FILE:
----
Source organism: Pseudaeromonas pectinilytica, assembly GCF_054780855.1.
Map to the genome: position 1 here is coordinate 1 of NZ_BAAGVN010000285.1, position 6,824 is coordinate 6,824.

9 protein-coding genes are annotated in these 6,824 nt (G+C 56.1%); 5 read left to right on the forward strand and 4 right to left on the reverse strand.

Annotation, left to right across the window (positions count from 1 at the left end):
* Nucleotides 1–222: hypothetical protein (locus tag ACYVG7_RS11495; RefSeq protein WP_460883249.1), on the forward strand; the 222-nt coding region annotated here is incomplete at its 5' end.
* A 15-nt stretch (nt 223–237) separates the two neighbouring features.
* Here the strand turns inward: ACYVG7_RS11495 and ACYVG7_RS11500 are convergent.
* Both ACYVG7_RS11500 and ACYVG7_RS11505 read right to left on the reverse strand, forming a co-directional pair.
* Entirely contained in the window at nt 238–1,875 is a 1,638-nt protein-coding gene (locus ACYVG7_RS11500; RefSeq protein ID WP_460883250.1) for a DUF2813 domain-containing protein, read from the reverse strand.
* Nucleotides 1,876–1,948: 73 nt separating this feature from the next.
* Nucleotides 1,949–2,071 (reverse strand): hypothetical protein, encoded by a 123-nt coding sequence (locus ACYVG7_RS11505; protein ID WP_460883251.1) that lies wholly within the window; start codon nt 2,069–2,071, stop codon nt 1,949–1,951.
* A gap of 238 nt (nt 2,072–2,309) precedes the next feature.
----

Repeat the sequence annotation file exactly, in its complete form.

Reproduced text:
Source organism: Pseudaeromonas pectinilytica, assembly GCF_054780855.1.
Map to the genome: position 1 here is coordinate 1 of NZ_BAAGVN010000285.1, position 6,824 is coordinate 6,824.

9 protein-coding genes are annotated in these 6,824 nt (G+C 56.1%); 5 read left to right on the forward strand and 4 right to left on the reverse strand.

Annotation, left to right across the window (positions count from 1 at the left end):
* Nucleotides 1–222: hypothetical protein (locus tag ACYVG7_RS11495; RefSeq protein WP_460883249.1), on the forward strand; the 222-nt coding region annotated here is incomplete at its 5' end.
* A 15-nt stretch (nt 223–237) separates the two neighbouring features.
* Here the strand turns inward: ACYVG7_RS11495 and ACYVG7_RS11500 are convergent.
* Both ACYVG7_RS11500 and ACYVG7_RS11505 read right to left on the reverse strand, forming a co-directional pair.
* Entirely contained in the window at nt 238–1,875 is a 1,638-nt protein-coding gene (locus ACYVG7_RS11500; RefSeq protein ID WP_460883250.1) for a DUF2813 domain-containing protein, read from the reverse strand.
* Nucleotides 1,876–1,948: 73 nt separating this feature from the next.
* Nucleotides 1,949–2,071 (reverse strand): hypothetical protein, encoded by a 123-nt coding sequence (locus ACYVG7_RS11505; protein ID WP_460883251.1) that lies wholly within the window; start codon nt 2,069–2,071, stop codon nt 1,949–1,951.
* A gap of 238 nt (nt 2,072–2,309) precedes the next feature.